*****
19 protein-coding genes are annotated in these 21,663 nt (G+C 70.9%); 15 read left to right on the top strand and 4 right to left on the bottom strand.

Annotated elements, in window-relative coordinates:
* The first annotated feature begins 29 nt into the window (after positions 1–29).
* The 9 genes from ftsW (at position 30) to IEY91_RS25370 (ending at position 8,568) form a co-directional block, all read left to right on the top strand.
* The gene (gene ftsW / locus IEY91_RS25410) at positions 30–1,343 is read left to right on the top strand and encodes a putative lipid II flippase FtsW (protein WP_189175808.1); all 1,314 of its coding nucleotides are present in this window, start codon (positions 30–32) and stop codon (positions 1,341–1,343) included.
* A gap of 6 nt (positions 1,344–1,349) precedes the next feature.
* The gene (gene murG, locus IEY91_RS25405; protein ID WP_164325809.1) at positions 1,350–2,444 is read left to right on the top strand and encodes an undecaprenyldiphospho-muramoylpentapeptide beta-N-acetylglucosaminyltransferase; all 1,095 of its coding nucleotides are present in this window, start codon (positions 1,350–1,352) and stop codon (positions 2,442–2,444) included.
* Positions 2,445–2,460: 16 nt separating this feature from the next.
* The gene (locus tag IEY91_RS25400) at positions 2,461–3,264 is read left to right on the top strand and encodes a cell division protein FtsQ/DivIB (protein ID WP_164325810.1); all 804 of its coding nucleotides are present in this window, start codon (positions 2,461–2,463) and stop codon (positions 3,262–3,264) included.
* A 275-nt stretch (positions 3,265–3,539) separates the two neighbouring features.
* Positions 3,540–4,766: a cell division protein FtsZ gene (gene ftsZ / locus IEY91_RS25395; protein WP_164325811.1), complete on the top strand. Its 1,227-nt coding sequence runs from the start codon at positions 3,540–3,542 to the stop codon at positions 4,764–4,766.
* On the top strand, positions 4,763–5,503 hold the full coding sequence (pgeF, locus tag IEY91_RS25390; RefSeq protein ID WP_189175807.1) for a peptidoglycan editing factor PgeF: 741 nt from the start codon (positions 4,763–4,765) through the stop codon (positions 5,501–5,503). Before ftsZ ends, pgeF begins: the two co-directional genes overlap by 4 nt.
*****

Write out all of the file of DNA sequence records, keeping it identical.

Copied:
19 protein-coding genes are annotated in these 21,663 nt (G+C 70.9%); 15 read left to right on the top strand and 4 right to left on the bottom strand.

Annotated elements, in window-relative coordinates:
* The first annotated feature begins 29 nt into the window (after positions 1–29).
* The 9 genes from ftsW (at position 30) to IEY91_RS25370 (ending at position 8,568) form a co-directional block, all read left to right on the top strand.
* The gene (gene ftsW / locus IEY91_RS25410) at positions 30–1,343 is read left to right on the top strand and encodes a putative lipid II flippase FtsW (protein WP_189175808.1); all 1,314 of its coding nucleotides are present in this window, start codon (positions 30–32) and stop codon (positions 1,341–1,343) included.
* A gap of 6 nt (positions 1,344–1,349) precedes the next feature.
* The gene (gene murG, locus IEY91_RS25405; protein ID WP_164325809.1) at positions 1,350–2,444 is read left to right on the top strand and encodes an undecaprenyldiphospho-muramoylpentapeptide beta-N-acetylglucosaminyltransferase; all 1,095 of its coding nucleotides are present in this window, start codon (positions 1,350–1,352) and stop codon (positions 2,442–2,444) included.
* Positions 2,445–2,460: 16 nt separating this feature from the next.
* The gene (locus tag IEY91_RS25400) at positions 2,461–3,264 is read left to right on the top strand and encodes a cell division protein FtsQ/DivIB (protein ID WP_164325810.1); all 804 of its coding nucleotides are present in this window, start codon (positions 2,461–2,463) and stop codon (positions 3,262–3,264) included.
* A 275-nt stretch (positions 3,265–3,539) separates the two neighbouring features.
* Positions 3,540–4,766: a cell division protein FtsZ gene (gene ftsZ / locus IEY91_RS25395; protein WP_164325811.1), complete on the top strand. Its 1,227-nt coding sequence runs from the start codon at positions 3,540–3,542 to the stop codon at positions 4,764–4,766.
* On the top strand, positions 4,763–5,503 hold the full coding sequence (pgeF, locus tag IEY91_RS25390; RefSeq protein ID WP_189175807.1) for a peptidoglycan editing factor PgeF: 741 nt from the start codon (positions 4,763–4,765) through the stop codon (positions 5,501–5,503). Before ftsZ ends, pgeF begins: the two co-directional genes overlap by 4 nt.